On a couple of different occasions, a character would speak to or react to another character’s thoughts, thoughts that had not been expressed in any fashion other than the understood fact that it was a thought, as though they’d had a conversation about it. One that annoyed the crap out of me was when Julian is thinking about the whole living situation with Xander as though they’d had this conversation about him moving in, a good paragraph or two before the subject of him moving in came up in an actual, spoken conversation. Throughout this whole book, I was forced to go back and reread sections over and over to try and figure out what I’d missed only to realize that I hadn’t missed anything. It kind of felt at times as though, in the editing process, a paragraph or two accidentally got deleted, but never added back. It felt like chunks were missing or moved around slightly out of order.
It may in part be because of these issues, but I never fully believed any of the characters. Definitely not emotionally. At one point Julian overhears Xander say something about him that, taken out of the context it was said in, as he heard it, should have been emotionally devastating to him, but it ended up being nothing more than a little twinge on his self confidence. The reaction, or lack thereof, to that situation nearly made me stop reading at that point because it was so weird and contradictory to who the Julian character was supposed to be.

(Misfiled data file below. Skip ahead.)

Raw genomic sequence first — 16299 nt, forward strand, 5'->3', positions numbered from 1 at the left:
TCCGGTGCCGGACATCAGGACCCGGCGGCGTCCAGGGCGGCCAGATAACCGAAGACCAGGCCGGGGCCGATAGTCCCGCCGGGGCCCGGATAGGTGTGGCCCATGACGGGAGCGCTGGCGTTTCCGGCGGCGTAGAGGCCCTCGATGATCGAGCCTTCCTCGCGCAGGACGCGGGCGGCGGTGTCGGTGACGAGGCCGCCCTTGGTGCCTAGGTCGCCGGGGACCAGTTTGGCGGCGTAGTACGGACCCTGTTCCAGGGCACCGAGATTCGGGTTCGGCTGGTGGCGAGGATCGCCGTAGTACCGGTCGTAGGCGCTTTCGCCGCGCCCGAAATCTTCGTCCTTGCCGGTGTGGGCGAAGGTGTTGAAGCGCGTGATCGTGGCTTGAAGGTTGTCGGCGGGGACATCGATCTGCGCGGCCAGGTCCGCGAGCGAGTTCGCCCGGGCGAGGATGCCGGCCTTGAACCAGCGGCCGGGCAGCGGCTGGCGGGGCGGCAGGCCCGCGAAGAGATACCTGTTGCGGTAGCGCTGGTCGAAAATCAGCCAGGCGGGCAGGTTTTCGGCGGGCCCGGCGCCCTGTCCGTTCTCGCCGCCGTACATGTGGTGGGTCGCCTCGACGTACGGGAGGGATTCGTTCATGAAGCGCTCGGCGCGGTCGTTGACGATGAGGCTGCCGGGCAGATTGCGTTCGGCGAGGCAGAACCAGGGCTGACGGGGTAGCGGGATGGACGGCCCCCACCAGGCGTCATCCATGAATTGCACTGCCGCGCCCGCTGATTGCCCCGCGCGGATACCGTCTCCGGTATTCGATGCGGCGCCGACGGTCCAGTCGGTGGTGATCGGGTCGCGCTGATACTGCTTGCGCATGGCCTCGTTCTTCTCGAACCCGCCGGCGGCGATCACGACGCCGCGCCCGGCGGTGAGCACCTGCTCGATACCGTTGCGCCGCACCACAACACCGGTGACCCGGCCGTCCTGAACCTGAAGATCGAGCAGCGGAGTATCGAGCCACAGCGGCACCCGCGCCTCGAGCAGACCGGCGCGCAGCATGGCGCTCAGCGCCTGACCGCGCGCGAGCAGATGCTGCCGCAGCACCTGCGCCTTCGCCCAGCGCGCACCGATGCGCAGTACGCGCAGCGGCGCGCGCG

Overall, this was a pretty chaotic and confusing read.
Blurb: One thing Liam Turner knows for sure is that he’s not gay—after all, his father makes it very clear he’ll allow no son of his to be gay. And Liam believes it, until a chance meeting with James “Jay” Bell turns Liam’s world upside-down. Jay is vivacious and unabashedly gay—from the tips of his bleached hair to the ends of his polished nails. With a flair for fashion, overreaction, and an inability to cork his verbal diarrhea, Liam believes drama queen Jay must have a screw loose.
An accident as a teenager left Liam with a limp and a fear of driving. He can’t play football anymore either, and that makes him feel like less of a man. But that’s no reason to question his sexuality… unless the accident broke something else inside him. When being with Jay causes Liam’s protective instincts to emerge, Liam starts to believe all he knew in life had been a convenient excuse to stay hidden. From intolerance to confrontations, Liam must learn to overcome his fears—and his father—before he can accept his sexuality and truly love Jay.
This was kind of a three bears kind of book for me in that it was just right. Just the right amount of sweet, without being saccharine or shallow. Just the right amount of funny without being over the top crazy or never serious.